The History of Keyboard Sizes

Keyboard design, a crucial component of our digital interactions, has seen a remarkable evolution over the years. This guide delves into the fascinating journey of keyboard design and sizes, from the inception of the QWERTY layout in the 1870s to the rise of virtual and customizable keyboards in the modern era.

The Birth of the QWERTY Keyboard

The QWERTY keyboard, a now ubiquitous interface, was conceived in the 1870s. Designed for the needs of the era, it became the standard layout, permeating typewriters and eventually computers. The arrangement of keys was primarily intended to prevent mechanical jams in early typewriters, while also facilitating a balanced usage of both hands during typing. Today, the QWERTY layout continues to shape our digital communication landscape.

The Dvorak Simplified Keyboard

The Dvorak Simplified Keyboard emerged as a challenge to the dominance of the QWERTY design. Its creators sought to increase typing efficiency by strategically placing the most frequently used keys on the “home row,” where typists rest their fingers. Despite its potential for faster typing speeds, the Dvorak keyboard didn’t quite overthrow QWERTY, but it remains a popular alternative among some dedicated users.

The ISO Keyboard: A Global Standard

Moving away from the American keyboard layouts, the ISO keyboard emerged as a standard layout in Europe and other parts of the world. This layout, while maintaining the QWERTY arrangement of letters, varies in key shape and placement, reflecting the unique linguistic characteristics of different regions. For instance, extra keys are provided for accents and special characters prevalent in European languages.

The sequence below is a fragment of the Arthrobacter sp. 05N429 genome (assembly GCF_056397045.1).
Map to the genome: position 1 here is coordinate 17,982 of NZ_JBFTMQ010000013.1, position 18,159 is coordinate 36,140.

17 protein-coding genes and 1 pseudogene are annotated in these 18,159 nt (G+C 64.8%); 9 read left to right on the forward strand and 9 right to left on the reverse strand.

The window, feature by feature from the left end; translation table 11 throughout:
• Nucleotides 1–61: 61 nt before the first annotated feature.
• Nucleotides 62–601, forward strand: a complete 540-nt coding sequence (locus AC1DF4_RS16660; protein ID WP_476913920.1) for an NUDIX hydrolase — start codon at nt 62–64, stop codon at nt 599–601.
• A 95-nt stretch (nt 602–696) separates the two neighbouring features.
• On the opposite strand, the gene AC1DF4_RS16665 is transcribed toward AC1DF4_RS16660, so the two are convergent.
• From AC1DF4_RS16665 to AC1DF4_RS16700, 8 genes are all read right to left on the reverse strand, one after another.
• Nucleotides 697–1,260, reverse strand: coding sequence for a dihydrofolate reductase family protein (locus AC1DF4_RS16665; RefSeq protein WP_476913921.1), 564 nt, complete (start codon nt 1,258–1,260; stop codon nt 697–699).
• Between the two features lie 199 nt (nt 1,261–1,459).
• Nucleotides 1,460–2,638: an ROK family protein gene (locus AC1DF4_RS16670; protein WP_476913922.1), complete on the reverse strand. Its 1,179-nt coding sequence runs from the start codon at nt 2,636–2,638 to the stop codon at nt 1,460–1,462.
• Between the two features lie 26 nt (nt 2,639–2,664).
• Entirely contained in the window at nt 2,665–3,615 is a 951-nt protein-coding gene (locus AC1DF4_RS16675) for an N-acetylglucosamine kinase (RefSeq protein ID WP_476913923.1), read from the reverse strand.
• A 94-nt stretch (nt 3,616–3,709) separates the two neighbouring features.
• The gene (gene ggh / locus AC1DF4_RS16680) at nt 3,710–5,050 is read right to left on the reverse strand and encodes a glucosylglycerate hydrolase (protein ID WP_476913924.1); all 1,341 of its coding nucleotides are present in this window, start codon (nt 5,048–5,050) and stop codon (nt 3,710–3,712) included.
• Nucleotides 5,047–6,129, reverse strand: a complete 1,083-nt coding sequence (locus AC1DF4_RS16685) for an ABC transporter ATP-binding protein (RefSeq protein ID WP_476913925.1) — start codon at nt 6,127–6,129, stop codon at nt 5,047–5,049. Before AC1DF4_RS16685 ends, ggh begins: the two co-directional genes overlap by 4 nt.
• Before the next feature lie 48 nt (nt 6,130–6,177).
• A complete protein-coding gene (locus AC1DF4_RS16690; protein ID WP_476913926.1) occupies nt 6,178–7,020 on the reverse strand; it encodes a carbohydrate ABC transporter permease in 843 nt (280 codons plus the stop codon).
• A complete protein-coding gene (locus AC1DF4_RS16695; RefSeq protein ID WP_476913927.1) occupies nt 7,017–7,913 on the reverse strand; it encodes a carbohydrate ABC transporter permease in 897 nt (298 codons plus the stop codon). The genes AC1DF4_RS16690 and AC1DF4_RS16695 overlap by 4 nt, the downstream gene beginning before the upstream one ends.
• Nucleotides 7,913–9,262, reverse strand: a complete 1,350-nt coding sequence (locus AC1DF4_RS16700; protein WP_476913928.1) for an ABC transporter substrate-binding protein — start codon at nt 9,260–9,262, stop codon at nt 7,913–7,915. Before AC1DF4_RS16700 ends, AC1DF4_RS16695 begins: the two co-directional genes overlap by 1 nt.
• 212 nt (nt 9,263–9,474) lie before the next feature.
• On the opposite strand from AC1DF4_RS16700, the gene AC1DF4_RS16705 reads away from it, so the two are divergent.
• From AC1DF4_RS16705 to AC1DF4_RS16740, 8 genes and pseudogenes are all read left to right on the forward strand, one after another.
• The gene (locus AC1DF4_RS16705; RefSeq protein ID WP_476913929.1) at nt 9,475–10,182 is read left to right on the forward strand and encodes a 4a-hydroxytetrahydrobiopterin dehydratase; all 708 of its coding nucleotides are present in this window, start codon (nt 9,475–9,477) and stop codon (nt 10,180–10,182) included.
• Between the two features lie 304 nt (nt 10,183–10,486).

Ergonomic Keyboards: A Healthier Typing Experience

With the rise of computer use, concerns about the impact of extensive typing on our hands and wrists prompted the development of ergonomic keyboards. These keyboards come in diverse shapes and sizes, with designs that prioritize comfort and minimize strain. Some are split in the middle to allow a more natural hand position, while others feature tented keys or integrated wrist rests.

For a deeper dive into the vast variety of keyboard sizes, you can explore this resource. If you’re interested in smaller, compact options, check out this guide on the best 40% keyboards. Alternatively, if you require more functionality and keys, you might consider the best 75% keyboards.

Virtual Keyboards: The Future of Typing

As technology continues to advance, the concept of the keyboard is being reimagined. Virtual keyboards are a striking example, utilizing touchscreens or projection technology to create a typing interface on any surface. This innovation allows for increased portability and adaptability, as the size and layout of the keyboard can be adjusted to the user’s preference.

For a comparison between different keyboard sizes, including the compact 60% format commonly used in virtual keyboards, see this comprehensive comparison guide.

Customization and Personalization: Keycap Sets

As keyboards have become an integral part of our daily lives, there’s been a growing interest in personalization. Custom design keycap sets offer users the opportunity to truly make their keyboards their own. These sets allow users to upload photos or designs to be printed onto the keycaps, resulting in a unique and personal touch to their typing experience. Not only does this allow for individual expression, but it also adds a level of engagement and fun to the often mundane task of typing.